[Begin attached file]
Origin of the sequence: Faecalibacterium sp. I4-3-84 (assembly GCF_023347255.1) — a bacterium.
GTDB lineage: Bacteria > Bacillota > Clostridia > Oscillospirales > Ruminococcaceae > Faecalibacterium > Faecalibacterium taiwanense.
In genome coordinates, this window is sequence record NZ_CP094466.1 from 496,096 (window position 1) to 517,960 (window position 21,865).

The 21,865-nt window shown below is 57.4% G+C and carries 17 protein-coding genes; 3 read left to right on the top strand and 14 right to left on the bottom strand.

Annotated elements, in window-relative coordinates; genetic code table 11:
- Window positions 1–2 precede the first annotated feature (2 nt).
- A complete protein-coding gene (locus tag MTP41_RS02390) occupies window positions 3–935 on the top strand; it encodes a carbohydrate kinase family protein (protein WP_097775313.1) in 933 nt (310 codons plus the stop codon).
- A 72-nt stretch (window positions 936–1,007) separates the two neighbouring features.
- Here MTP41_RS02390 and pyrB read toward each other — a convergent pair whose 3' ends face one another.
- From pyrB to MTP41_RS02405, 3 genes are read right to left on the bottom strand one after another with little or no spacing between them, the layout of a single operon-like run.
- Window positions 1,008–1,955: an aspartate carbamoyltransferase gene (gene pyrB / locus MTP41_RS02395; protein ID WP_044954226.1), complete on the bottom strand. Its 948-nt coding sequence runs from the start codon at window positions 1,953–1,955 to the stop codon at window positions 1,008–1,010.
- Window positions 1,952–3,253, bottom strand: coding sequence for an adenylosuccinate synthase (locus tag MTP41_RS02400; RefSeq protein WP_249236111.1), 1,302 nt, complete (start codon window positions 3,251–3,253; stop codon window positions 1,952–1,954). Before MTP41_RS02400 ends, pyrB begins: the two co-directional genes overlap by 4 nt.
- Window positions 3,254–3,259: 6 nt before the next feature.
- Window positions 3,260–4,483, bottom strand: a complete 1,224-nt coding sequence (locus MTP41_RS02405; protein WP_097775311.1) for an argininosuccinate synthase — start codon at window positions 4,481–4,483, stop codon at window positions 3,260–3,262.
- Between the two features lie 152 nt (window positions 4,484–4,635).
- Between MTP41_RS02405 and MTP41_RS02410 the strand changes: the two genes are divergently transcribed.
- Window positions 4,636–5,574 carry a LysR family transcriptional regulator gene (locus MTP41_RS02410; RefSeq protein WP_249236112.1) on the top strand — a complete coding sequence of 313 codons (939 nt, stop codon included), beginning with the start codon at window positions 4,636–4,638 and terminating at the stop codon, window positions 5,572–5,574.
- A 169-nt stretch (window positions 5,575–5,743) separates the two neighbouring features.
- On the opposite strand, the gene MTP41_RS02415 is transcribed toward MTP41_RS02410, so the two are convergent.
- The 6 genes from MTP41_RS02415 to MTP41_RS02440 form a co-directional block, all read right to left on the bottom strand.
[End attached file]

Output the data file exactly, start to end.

Origin of the sequence: Faecalibacterium sp. I4-3-84 (assembly GCF_023347255.1) — a bacterium.
GTDB lineage: Bacteria > Bacillota > Clostridia > Oscillospirales > Ruminococcaceae > Faecalibacterium > Faecalibacterium taiwanense.
In genome coordinates, this window is sequence record NZ_CP094466.1 from 496,096 (window position 1) to 517,960 (window position 21,865).

The 21,865-nt window shown below is 57.4% G+C and carries 17 protein-coding genes; 3 read left to right on the top strand and 14 right to left on the bottom strand.

Annotated elements, in window-relative coordinates; genetic code table 11:
- Window positions 1–2 precede the first annotated feature (2 nt).
- A complete protein-coding gene (locus tag MTP41_RS02390) occupies window positions 3–935 on the top strand; it encodes a carbohydrate kinase family protein (protein WP_097775313.1) in 933 nt (310 codons plus the stop codon).
- A 72-nt stretch (window positions 936–1,007) separates the two neighbouring features.
- Here MTP41_RS02390 and pyrB read toward each other — a convergent pair whose 3' ends face one another.
- From pyrB to MTP41_RS02405, 3 genes are read right to left on the bottom strand one after another with little or no spacing between them, the layout of a single operon-like run.
- Window positions 1,008–1,955: an aspartate carbamoyltransferase gene (gene pyrB / locus MTP41_RS02395; protein ID WP_044954226.1), complete on the bottom strand. Its 948-nt coding sequence runs from the start codon at window positions 1,953–1,955 to the stop codon at window positions 1,008–1,010.
- Window positions 1,952–3,253, bottom strand: coding sequence for an adenylosuccinate synthase (locus tag MTP41_RS02400; RefSeq protein WP_249236111.1), 1,302 nt, complete (start codon window positions 3,251–3,253; stop codon window positions 1,952–1,954). Before MTP41_RS02400 ends, pyrB begins: the two co-directional genes overlap by 4 nt.
- Window positions 3,254–3,259: 6 nt before the next feature.
- Window positions 3,260–4,483, bottom strand: a complete 1,224-nt coding sequence (locus MTP41_RS02405; protein WP_097775311.1) for an argininosuccinate synthase — start codon at window positions 4,481–4,483, stop codon at window positions 3,260–3,262.
- Between the two features lie 152 nt (window positions 4,484–4,635).
- Between MTP41_RS02405 and MTP41_RS02410 the strand changes: the two genes are divergently transcribed.
- Window positions 4,636–5,574 carry a LysR family transcriptional regulator gene (locus MTP41_RS02410; RefSeq protein WP_249236112.1) on the top strand — a complete coding sequence of 313 codons (939 nt, stop codon included), beginning with the start codon at window positions 4,636–4,638 and terminating at the stop codon, window positions 5,572–5,574.
- A 169-nt stretch (window positions 5,575–5,743) separates the two neighbouring features.
- On the opposite strand, the gene MTP41_RS02415 is transcribed toward MTP41_RS02410, so the two are convergent.
- The 6 genes from MTP41_RS02415 to MTP41_RS02440 form a co-directional block, all read right to left on the bottom strand.